2. I am in agreement with PBM fan…However, there are synergies to be had by combining retail pharmacy with PBM services, but not by using the business model that CVS has chosen. Their synergies can only exist as long as high margins exist on drug sales. The margins are disappearing (disappeared) on brands for PBMs and with the direct to payer model that you have been reporting on the high margins will disappear on generics soon as well, as they should. We are combining PBM services with retail pharmacy, mostly independent pharmacists, to show health outcomes and ROI that is where the financial synergisms will be seen.

  3. AnonymousMay 07, 2009

    In the case of CVS Caremark, the conflicts of interest and potential to game the system
    are particularly pronounced given the vast size of the company and the financial and
    management relationship between its pharmacies and PBM functions. CVS’s acquisition of
    Caremark, which placed the second largest PBM in the hands of the largest pharmacy chain, has
    created a significant likelihood of harm to consumers and a heightened opportunity for
    anticompetitive and deceptive conduct. The opportunities for anticompetitive, fraudulent and
    exclusionary conduct have increased substantially and merit FTC review. Here are two
     First, CVS Caremark has implemented the so-called “Maintenance Choice
    Program.” Through this program CVS and Caremark inform consumers that if they
    want to continue to fill prescriptions at their current copay they must switch their
    prescription to mail order or a CVS store. If they choose to use a non-CVS pharmacy
    they must pay an increased copay. The maintenance choice program harms consumers
    by forcing them to pay a higher price if they choose a competing pharmacy to CVS, even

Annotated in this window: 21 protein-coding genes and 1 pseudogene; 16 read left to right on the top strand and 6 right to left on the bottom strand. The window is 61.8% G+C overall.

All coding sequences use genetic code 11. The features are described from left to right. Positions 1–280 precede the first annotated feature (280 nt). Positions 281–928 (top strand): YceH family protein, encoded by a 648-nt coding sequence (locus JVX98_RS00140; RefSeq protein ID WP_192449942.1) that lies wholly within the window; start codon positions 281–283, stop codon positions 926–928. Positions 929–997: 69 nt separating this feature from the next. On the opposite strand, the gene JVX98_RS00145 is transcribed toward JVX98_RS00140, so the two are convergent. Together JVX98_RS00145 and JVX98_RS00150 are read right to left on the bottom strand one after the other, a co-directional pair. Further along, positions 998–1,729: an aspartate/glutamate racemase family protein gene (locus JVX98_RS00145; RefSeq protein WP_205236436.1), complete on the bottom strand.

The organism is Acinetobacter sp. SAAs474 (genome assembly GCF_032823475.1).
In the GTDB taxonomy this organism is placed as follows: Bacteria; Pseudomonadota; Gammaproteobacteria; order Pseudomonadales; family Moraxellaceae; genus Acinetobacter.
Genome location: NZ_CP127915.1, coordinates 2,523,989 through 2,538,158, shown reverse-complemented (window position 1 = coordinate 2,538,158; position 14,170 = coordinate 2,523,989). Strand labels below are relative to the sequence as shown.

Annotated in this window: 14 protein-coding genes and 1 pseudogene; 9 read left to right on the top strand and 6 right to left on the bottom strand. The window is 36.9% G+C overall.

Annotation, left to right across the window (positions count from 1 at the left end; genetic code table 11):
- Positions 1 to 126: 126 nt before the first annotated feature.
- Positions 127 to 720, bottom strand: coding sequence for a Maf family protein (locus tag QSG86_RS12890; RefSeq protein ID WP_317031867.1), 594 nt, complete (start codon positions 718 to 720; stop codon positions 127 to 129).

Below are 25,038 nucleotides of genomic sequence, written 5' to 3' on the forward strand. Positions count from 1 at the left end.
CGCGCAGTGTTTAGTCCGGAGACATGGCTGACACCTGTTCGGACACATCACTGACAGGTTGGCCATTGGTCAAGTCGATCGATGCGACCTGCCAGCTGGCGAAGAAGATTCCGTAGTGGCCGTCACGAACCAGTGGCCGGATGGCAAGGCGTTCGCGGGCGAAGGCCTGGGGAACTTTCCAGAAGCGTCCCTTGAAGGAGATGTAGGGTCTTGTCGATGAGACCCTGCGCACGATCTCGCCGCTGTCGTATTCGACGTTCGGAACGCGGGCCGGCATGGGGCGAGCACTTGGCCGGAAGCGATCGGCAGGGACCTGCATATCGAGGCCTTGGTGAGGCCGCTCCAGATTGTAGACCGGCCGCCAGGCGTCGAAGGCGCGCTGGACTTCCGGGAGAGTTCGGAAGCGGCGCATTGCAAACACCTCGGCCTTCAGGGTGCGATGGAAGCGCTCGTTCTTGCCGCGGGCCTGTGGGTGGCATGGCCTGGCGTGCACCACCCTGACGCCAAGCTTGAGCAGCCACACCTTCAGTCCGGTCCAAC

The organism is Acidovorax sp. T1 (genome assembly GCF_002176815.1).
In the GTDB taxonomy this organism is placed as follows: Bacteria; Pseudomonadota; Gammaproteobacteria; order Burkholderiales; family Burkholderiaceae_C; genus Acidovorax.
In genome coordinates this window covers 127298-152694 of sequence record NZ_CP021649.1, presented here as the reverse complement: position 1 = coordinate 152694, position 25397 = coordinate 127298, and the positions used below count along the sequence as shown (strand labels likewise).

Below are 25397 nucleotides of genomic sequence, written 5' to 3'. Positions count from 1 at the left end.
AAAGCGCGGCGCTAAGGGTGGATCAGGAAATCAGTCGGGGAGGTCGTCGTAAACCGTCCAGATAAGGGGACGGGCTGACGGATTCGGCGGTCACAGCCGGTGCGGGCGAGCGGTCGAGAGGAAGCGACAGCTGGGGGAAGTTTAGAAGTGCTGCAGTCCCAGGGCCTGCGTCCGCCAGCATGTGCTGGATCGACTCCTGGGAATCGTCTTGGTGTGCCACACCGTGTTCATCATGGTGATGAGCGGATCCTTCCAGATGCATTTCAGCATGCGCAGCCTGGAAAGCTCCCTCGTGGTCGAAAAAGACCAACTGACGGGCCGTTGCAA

if that competitor offers the consumer superior service and convenience.
    CVS’s anticompetitive steering practices may cause the most acute harm in rural and
    inner-city areas, where consumers already face drastically fewer retail-pharmacy options.
    In addition, other pharmacies, especially pharmacies in inner city or rural areas, will have
    their cost increased and may find it difficult to survive. We also believe that on several
    occasions, Caremark has shared confidential patient information with CVS to enable
    CVS pharmacists to call non-CVS customers and direct them to fill their prescriptions at
    CVS stores.
     Second, CVS Caremark has entered into arrangements with pharmaceutical
    manufacturers to promote more expensive and less effective drugs in exchange for May 7, 2009 Letter from Sharon Treat, NLARx Executive Director, to FTC Chairman Liebowitz
    P.O. Box 492 • Hallowell, Maine 04347 • 207-622-5597 • Fax: 207-622-3302 •
    payments from drug companies. For example, in 2008 CVS received money from
    Merck in exchange for sending letters to doctors to promote the use of Januvia, a drug
    used for non-insulin dependent diabetes. Januvia costs up to eight times more than other
    comparable treatments, according to a recent study in the Archives of Internal Medicine.3
    Januvia is also less effective than comparable treatments according to Consumer
    Reports.4 Moreover, some of the doctors targeted say that the letters they received
    recommended the treatment for specific patients – referenced by name and by medical
    chart – who would have been inappropriate candidates for the drug.
    We believe that this evidence suggests that CVS Caremark has engaged in
    anticompetitive conduct that ultimately will harm both consumers and competition. We urge the
    Commission to open an investigation of CVS Caremark to explore whether there have been
    competition or consumer protection violations of the law.
    Feel free to contact me or the Chair of our Board, District of Columbia Councilmember
    David Catania, for more information or to follow up. My contact information is below, and I can
    also be reached at (207)242-8558 or